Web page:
• Be transparent with editors where possible. There’s nothing wrong with sending your ideas out to multiple people, but you shouldn’t be writing the same story twice.
Nazeer shares that, although she simul-pitched early in her career, she would avoid doing so to an editor with whom you have established a rapport. “I think it would be best to pitch one at a time if possible. [This] builds a relationship and a reliability element with the editor,” she says.
On the same side of the coin, only simul-pitching story ideas “can be an indicator that you need to work on deepening your relationship with a few select editors,” Booth muses.
In short, simul-pitching may best be considered as a tool to deploy in certain contexts, instead of an end in and of itself. It can be especially useful for journalists who are at an early stage in their career, more so than for a seasoned journalist with an established network of editors that have a track record of commissioning their work.
Being Transparent About Simultaneous Pitching
So, if you choose to simul-pitch a story, should you tell an editor as much? Like simul-pitching more broadly, there are no predetermined rules here; you do not have to communicate the fact that you are pitching your story to multiple outlets.
In fact, “if you’re savvy, the editor won’t be able to tell if you’re simul-pitching,” Lothian-Mclean says. “I’m only really able to discern when someone’s simul-pitching if they tell me themselves, or if the pitch is formatted in a manner that gives it away” — for instance, if the pitch is either unaddressed, untailored, or includes another publication’s name by mistake.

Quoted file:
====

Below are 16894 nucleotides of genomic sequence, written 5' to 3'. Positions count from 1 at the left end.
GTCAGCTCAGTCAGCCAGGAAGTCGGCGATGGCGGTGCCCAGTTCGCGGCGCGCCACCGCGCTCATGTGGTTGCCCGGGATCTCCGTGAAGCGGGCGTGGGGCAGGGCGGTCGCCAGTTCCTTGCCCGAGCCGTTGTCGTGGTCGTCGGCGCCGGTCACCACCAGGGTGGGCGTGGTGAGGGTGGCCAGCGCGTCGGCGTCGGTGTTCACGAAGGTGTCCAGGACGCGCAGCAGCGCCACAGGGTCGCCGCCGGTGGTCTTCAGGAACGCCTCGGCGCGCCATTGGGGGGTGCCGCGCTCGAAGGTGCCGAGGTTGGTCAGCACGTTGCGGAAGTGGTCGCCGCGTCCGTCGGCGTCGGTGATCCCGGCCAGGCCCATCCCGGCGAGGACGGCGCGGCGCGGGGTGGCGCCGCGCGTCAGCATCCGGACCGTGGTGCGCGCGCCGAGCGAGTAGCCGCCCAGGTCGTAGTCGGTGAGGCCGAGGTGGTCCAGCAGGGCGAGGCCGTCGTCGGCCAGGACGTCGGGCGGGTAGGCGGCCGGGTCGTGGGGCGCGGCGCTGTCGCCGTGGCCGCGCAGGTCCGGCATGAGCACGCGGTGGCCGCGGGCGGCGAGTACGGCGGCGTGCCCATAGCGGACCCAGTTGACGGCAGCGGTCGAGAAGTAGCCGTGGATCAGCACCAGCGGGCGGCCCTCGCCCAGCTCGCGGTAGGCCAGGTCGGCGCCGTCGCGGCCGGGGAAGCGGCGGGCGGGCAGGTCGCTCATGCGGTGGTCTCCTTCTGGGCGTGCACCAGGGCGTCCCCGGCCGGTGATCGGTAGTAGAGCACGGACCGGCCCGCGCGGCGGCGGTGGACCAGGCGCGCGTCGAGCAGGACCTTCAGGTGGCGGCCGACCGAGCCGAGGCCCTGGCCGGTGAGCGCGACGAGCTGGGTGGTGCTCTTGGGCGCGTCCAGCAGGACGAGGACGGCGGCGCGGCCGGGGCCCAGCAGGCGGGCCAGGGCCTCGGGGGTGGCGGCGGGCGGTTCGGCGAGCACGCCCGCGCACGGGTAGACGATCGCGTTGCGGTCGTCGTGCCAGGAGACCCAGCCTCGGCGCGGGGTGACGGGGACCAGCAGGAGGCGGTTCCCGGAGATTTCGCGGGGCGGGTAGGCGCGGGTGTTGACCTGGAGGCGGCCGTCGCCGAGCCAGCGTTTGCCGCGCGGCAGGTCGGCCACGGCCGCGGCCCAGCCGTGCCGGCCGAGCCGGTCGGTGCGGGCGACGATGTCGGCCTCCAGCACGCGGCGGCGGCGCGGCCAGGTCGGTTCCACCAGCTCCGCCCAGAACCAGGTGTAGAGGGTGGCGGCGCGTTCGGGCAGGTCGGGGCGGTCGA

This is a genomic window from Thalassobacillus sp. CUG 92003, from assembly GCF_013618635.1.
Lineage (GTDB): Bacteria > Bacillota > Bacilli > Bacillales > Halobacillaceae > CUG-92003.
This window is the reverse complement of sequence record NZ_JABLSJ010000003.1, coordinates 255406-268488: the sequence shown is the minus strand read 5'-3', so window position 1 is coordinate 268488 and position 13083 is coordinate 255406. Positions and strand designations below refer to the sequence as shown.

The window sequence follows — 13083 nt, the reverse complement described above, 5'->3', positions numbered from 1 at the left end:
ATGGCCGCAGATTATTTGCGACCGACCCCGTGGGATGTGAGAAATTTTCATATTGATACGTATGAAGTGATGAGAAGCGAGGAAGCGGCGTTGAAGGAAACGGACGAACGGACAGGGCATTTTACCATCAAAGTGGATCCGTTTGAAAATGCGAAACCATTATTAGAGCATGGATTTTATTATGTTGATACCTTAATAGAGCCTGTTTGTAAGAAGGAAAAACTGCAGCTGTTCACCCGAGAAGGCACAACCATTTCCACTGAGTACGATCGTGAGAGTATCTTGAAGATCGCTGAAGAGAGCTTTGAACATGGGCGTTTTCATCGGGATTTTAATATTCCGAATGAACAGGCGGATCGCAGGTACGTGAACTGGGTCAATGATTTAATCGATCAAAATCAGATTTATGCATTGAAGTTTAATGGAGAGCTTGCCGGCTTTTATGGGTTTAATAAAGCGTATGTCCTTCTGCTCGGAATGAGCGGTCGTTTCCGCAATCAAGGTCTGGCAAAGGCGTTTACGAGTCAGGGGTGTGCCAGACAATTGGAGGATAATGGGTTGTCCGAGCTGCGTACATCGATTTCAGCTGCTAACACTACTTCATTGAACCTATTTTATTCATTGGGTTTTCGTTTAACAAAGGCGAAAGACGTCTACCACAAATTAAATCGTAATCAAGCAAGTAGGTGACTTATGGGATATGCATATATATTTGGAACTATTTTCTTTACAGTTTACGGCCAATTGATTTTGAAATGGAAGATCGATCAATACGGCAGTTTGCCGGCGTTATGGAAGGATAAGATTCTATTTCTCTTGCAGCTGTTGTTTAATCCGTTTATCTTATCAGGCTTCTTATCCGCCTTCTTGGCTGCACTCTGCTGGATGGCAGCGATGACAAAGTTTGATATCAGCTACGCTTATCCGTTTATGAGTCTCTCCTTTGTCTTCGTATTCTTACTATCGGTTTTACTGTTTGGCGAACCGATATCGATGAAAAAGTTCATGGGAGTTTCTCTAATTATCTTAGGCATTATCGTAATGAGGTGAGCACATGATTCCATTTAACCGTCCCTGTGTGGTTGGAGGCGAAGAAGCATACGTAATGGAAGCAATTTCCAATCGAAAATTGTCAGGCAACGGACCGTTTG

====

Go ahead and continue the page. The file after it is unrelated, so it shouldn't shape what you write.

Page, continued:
That said, including this information in the pitch letter can serve as a useful piece of insurance if more than one editor does respond with interest in your story. While an editor may be less inclined to formally decline a simul-pitched story, neglected to actually tell you it’s a no, the same cannot be said for an editor who is interested in the same story. In other words, if more than one editor is interested, you’ll soon know about it.
Adding in a line such as “I also wanted to note that this is a simultaneous submission” alongside the more logistical section of your pitch — including the proposed turnaround time, estimated word length, clips, and so on — is a fitting way to reference the fact that you are pitching to other outlets as well. As another example, Booth tends to include the following line: “Just to let you know, I’ve offered this piece elsewhere, but I haven’t had any interest yet, so if you’re interested, let me know!”
Donna Ferguson (L) and Claie Wilson (R)
“My main bit of advice would be [to] always be transparent when pitching the same story elsewhere,” Wilson insists.
Lothian-Mclean explains that one tactical way of simul-pitching is to first ask yourself, where do I really want this story to be published? You can pitch your story to the publication you have in mind and give yourself a deadline. If you do not receive a positive response by that time, you can then move on to simul-pitching the story.
This method balances the long-term goal of getting published in your target outlet and cultivating editor relationships with the more near-term need to get paid.
Simul-pitching can be read as a response to an industry that poses a number of challenges for those who derive a source of income from it — from low pay (both per word and flat rate), late invoices, unresponsive editors, and barriers to entry. “I think simultaneous pitching is a symptom of an industry that has become so massive and anonymous that editors think nothing of ignoring pitches,” Booth says.
Still, simultaneous pitching can be particularly useful to those who experience these hard edges the most, including early-career journalists and journalists from diverse or non-traditional backgrounds. Above all, as a practice, it does not deserve to be shrouded in doubt or cast aside with judgement: it is simply one mechanism that freelance journalists can use to help tilt the odds of a pitch becoming a story.